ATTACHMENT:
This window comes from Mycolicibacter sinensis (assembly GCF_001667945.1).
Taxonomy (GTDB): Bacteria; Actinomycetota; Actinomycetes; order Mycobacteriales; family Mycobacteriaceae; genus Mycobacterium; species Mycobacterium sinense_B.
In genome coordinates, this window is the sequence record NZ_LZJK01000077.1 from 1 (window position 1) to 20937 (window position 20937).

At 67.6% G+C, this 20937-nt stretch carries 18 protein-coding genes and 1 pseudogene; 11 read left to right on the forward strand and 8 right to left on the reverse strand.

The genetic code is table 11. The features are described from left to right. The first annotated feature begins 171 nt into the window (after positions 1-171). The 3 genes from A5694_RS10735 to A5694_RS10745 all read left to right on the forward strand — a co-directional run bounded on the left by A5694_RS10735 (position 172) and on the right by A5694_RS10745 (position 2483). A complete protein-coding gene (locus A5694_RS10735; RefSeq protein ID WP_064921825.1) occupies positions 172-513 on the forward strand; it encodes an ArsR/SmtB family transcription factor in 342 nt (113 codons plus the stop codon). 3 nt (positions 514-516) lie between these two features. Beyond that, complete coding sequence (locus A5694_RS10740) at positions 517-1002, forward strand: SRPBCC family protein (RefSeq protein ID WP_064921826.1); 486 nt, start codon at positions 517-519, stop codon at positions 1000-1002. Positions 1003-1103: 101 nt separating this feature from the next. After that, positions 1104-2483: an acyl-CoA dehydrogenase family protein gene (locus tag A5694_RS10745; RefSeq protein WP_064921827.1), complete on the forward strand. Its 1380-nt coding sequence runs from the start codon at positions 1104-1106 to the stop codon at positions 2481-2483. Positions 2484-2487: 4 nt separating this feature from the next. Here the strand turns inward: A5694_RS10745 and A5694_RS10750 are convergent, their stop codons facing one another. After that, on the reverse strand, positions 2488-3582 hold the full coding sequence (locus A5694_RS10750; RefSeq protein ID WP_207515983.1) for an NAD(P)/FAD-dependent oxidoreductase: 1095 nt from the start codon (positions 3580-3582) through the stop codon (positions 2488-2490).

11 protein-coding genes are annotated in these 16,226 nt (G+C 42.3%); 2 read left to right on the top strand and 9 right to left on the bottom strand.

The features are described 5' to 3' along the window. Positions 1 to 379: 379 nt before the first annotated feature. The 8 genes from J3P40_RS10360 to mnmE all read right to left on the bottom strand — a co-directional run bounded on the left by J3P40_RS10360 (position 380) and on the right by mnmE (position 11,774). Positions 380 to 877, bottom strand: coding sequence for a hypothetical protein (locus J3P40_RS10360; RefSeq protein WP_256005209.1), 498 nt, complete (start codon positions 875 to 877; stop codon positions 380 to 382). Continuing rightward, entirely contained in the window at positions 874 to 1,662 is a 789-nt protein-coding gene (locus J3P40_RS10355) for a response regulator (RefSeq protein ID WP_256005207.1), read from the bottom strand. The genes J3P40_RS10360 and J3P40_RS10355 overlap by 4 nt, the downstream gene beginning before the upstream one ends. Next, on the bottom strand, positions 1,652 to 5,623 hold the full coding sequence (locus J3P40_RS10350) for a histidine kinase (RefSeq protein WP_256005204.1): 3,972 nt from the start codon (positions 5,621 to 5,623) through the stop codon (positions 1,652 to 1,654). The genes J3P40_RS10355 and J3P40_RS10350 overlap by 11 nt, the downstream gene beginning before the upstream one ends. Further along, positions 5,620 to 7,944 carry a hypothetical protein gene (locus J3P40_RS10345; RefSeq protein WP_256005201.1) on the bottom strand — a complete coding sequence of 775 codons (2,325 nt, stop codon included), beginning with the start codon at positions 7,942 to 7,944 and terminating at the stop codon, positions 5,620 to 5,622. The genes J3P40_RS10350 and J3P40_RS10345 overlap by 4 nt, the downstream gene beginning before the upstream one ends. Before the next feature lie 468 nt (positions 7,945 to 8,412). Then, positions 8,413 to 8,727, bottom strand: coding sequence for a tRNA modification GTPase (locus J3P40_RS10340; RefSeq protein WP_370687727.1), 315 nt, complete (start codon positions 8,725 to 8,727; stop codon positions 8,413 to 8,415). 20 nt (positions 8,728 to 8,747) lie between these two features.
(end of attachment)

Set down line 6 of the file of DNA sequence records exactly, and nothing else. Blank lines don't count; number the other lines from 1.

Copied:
11 protein-coding genes are annotated in these 16,226 nt (G+C 42.3%); 2 read left to right on the top strand and 9 right to left on the bottom strand.